I would love nothing more than to be a real-life character in the stories of future generations, just as my father and mother are destined to be to the current young ones.  My tough South Bronx gang member father with his Irish immigrant parents married a farm girl from the Midwest who played basketball and wanted to be an FBI agent at a time when not many women worked outside the home.

Looking at the white-haired woman sitting by the window in the sunlight, it’s hard to picture the young woman from the past.  Spend a bit of time with her and her steely resolve and iron-will become recognizable if one takes the time to look.

I believe as William Shakespeare wrote so eloquently that life is a story and we are all characters with our parts to play.   I am my mother’s audience during this week of “Spending Time”.

All the World’s A Stage

(from As You Like It, spoken by Jaques)
                                        All the world’s a stage,
And all the men and women merely players;
They have their exits and their entrances;
And one man in his time plays many parts,
His acts being seven ages. At first the infant,
Mewling and puking in the nurse’s arms;
And then the whining school-boy, with his satchel
And shining morning face, creeping like snail
Unwillingly to school. And then the lover,
Sighing like furnace, with a woeful ballad
Made to his mistress’ eyebrow. Then a soldier,
Full of strange oaths, and bearded like the pard,
Jealous in honour, sudden and quick in quarrel,
Seeking the bubble reputation
Even in the cannon’s mouth. And then the justice,
In fair round belly with good capon lin’d,
With eyes severe and beard of formal cut,
Full of wise saws and modern instances;
And so he plays his part. The sixth age shifts
Into the lean and slipper’d pantaloon,
With spectacles on nose and pouch on side;
His youthful hose, well sav’d, a world too wide
For his shrunk shank; and his big manly voice,
Turning again toward childish treble, pipes
And whistles in his sound. Last scene of all,
That ends this strange eventful history,
Is second childishness and mere oblivion;
Sans teeth, sans eyes, sans taste, sans everything.

Taxing Times

It’s that time of year again — Tax Preparation Time!  I’m not one of the procrastinators who waits until the last moment to prepare and file my taxes.  I like getting it over with as soon as February begins.

To be frank, my taxes aren’t complicated.  No second homes (darn!) or overseas accounts in my life.  I can usually complete them in one evening.   They aren’t 1040EZ easy, but they aren’t as involved as say – President Trump’s taxes.  Although we haven’t seen them so who knows?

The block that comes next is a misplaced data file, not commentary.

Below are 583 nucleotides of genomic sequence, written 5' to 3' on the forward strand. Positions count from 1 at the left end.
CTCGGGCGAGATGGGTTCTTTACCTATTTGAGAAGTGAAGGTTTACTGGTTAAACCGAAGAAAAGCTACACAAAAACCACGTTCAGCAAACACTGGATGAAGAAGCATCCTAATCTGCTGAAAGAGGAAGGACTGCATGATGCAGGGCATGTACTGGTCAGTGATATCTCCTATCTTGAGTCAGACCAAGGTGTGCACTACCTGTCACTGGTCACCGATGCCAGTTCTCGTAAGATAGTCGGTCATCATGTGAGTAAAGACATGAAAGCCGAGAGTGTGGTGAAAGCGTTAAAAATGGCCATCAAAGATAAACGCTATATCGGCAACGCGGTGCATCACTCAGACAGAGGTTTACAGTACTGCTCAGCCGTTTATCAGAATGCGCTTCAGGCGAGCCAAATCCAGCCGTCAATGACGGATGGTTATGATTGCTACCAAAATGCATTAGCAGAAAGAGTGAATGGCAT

I have a great respect for the Internal Revenue Service.  My uncle worked for the IRS until he retired.   I think they have a terribly difficult job, and think about it, most people don’t want to have any dealings with the IRS.  That can be a lonely feeling.  They should have a “Be Kind to your IRS Agent Day”.  We have Nurses’ Week, Administrative Assistant Week, Buy Your Boss Lunch Week (What!  You mean it isn’t a WEEK!  It’s a day…  I’ve been had.)

20 Minutes Later…

Sorry about that.  I needed to call my therapist.   So, remember the IRS doesn’t call you as a first contact.  They will send you a letter.  Don’t let your neighbor, Jack, do your taxes for you because he’s a nice guy and likes to use a calculator.  It happened, I don’t like to talk about it, okay?   Anyway, back to my tax preparation advice.  Don’t use pretty pink ink on your tax forms.   IOU’s aren’t accepted in lieu of a payment.

I hope this was a helpful blog.  Tax deadline for this year is April 18th.  I hope you get the refund you want instead of the one you deserve.  Disclaimer:  I do not have any expertise in regards to tax preparation.  This blog is meant to be humorous (I apologize if you didn’t find it so) and not to be taken as serious advice.  

And Jack, I hope you aren’t mad at me.


A Tableau of America

Ah, the quintessential sporting event of the year had the nation enthralled for the evening.  Super Bowl Sunday.  I know there’s also the World Series, Wimbledon, and the Masters, and they are important events.

But, the hoopla around the Super Bowl is different.  Million dollar plus commercials have some people just tuning in to see the unique, but always memorable marketing masterpieces.  Who can forget the little lost puppy and the Clydesdales?

They opened the roof for Lady GaGa and her army of 300 synchronized lighted drones dancing in the sky above her.  Followed by the entertainer rappelling off the roof and onto the stage far below.  I’ve never seen dancing drones at the Masters — only hideous green jackets.  It’s a tradition, I know, but who thinks those jackets are spiffy?

Last night was the first time ever the Super Bowl went into overtime.  At the half, the Falcons were ahead 28-3.  I’m sure some people thought the game was over.  I’ve learned the game isn’t finished until the final buzzer.  The momentum and the score can change quickly.  It can be won in the last minute as it was last night.   I’d like to extend my congratulations to the Patriots and the Falcons for making it to the big game and playing with heart and determination.  The only thing I would change is having the Packers playing.  Go Pack!!

Another surprise were the political statements contained in the commercials and performances.  I don’t remember seeing anything similar during the commercials in previous years.  Unless nacho chip eating in a laundromat and Betty White undergoing a transformation after eating a candy bar has political undertones I’m not aware of.

I can’t wait until next year!